Thursday, August 27, 2009

Perry lies about being at '76 Republican convention, if WSJ quote is accurate

Thanks to Martha Estes for pointing out the info from the Hutchison campaign.

" . . .in an interview with The Wall Street Journal, Rick Perry talked about the 1976 Republican convention and Ronald Reagan. Perry said that people at the convention "were looking around and saying 'we nominated the wrong dude.'" The problem is that Rick Perry was a Democrat in 1976, he voted for Jimmy Carter that year, and he remained a Democrat until 1989. Not only would he not have voted for Reagan in 1976 had he been the nominee, but Rick Perry remained a Democrat throughout the Reagan years."

If it's not lying from Perry about "looking around" at the Republican convention and "we" nominating the wrong dude, it is at least a huge misrepresentation. Paraphrasing the old commercial, "It's not nice to fool with the Wall Street Journal."

Can he get away with this? Does it make enough people mad enough to deprive Perry of enough votes to get re-elected? We'll see.


Edward said...

Please reference the atricl in the WSJ.

He made no such allusion to being there HIMSELF... merely that the sentiment was reported.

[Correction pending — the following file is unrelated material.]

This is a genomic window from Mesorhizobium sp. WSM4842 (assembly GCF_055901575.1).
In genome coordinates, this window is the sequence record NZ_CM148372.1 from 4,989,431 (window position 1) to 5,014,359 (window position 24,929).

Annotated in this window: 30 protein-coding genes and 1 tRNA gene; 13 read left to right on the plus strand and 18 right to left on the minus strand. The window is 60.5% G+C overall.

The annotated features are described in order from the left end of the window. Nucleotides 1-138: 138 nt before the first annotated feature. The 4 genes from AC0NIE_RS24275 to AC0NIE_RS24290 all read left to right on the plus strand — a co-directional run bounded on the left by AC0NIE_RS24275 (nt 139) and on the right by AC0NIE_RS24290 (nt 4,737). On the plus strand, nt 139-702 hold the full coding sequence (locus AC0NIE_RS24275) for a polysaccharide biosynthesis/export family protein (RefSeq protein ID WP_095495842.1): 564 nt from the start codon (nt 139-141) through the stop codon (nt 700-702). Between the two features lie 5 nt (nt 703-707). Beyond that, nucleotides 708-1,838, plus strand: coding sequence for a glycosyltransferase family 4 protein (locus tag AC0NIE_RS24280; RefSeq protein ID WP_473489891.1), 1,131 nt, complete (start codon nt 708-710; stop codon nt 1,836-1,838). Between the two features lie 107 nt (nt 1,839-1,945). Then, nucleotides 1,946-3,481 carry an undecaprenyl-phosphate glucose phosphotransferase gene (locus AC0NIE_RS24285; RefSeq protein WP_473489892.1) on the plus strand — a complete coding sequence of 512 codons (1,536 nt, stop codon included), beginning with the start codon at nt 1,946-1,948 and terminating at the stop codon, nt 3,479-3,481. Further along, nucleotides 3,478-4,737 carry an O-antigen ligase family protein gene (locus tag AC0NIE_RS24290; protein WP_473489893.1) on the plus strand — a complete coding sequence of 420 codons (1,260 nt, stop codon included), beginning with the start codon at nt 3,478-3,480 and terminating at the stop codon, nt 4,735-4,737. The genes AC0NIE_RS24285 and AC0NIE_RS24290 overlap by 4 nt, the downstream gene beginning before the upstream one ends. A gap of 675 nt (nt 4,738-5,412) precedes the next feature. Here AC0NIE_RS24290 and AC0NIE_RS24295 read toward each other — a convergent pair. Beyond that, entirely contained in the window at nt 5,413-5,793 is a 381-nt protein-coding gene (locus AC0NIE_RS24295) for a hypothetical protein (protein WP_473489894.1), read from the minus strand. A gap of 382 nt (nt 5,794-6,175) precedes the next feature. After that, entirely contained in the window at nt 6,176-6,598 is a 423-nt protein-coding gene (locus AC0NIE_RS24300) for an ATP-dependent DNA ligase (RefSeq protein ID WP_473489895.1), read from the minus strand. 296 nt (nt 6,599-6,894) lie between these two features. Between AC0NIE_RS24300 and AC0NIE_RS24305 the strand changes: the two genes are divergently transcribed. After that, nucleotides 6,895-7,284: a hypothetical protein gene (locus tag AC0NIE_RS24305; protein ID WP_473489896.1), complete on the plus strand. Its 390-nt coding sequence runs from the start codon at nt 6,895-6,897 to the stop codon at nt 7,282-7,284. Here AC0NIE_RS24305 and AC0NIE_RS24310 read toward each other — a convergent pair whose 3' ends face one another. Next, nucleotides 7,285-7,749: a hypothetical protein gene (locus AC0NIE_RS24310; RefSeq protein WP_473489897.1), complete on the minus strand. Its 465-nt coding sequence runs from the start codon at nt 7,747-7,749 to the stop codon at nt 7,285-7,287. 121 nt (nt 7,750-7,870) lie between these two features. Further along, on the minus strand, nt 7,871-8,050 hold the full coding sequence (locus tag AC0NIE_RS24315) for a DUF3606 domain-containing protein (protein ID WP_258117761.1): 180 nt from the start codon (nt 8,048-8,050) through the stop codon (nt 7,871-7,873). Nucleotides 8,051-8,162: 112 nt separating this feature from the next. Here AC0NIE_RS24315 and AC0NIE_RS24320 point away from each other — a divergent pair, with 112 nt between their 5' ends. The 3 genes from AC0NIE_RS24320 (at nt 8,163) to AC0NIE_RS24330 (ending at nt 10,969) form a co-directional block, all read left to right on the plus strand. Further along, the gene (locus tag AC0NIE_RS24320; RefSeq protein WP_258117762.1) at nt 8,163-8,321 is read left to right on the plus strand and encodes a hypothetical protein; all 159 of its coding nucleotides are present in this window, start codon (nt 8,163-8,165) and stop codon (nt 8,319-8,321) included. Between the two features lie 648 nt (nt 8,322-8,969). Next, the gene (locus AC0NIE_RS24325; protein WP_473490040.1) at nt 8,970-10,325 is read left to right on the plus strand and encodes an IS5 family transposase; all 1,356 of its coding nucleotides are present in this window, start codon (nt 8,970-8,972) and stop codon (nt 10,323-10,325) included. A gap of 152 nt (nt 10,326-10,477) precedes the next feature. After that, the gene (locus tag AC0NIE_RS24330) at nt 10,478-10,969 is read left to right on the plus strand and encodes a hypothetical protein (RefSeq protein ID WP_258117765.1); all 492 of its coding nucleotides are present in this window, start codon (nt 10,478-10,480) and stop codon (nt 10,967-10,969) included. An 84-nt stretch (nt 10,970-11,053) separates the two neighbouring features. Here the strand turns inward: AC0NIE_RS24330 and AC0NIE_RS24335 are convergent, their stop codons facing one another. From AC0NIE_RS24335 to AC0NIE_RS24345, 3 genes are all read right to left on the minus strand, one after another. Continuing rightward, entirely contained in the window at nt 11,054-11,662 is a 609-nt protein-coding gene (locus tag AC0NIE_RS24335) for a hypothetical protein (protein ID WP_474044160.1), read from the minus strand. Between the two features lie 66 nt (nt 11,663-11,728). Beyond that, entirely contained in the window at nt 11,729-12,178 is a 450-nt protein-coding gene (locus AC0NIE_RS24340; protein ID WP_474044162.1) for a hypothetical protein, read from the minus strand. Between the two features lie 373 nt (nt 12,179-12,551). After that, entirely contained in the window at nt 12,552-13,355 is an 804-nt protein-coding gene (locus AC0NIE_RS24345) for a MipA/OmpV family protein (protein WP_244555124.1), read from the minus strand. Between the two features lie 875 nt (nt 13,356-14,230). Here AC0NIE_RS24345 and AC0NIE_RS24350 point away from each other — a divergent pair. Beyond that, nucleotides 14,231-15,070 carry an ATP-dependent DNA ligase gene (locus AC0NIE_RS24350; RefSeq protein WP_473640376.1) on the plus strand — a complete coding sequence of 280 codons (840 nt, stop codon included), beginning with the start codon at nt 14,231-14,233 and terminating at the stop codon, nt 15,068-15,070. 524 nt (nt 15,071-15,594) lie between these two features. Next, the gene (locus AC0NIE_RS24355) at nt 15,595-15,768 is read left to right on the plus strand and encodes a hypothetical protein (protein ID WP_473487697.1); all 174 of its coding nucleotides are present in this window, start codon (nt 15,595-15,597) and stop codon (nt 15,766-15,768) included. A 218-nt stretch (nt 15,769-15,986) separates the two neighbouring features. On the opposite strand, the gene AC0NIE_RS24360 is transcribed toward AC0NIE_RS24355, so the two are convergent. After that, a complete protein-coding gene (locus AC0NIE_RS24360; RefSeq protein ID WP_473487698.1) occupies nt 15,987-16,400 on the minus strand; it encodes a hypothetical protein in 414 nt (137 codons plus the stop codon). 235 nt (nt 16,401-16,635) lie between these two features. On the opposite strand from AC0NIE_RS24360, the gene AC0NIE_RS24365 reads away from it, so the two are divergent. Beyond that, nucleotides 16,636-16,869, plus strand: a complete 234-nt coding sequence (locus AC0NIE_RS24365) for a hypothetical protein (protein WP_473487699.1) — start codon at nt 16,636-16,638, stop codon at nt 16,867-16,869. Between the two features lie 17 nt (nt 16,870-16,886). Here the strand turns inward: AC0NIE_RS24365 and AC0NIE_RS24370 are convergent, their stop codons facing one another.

I could say about Obama adressing the DNC in 2004, but that doesn't mean i was there to witness it firsthand!

Edward said...

READ THE ARTICLE! -you can easily find in on WSJ.

He made NO allusion to being there HIMSELF... merely that such sentiments were reported.

I could say the same about Obama at the 2004 DNC, it doesn't mean that I was there to witness it firsthand!

suzeekew said...

Here is the link to the WSJ article. It's long--hope it all comes through:

Here is the quote in question:
" I have not seen another person who invigorated the Republican base [like she did] with the possible exception of Ronald Reagan in 1976—the speech he made at the Republican Convention. People were looking around and saying, 'we nominated the wrong dude.'"

I maintain that Perry places himself there by saying "I have not seen . . ."--using the first person, and then giving what seems to be a personal remembrance: "People were looking around," then he again places himself there, saying "We nominated . . ."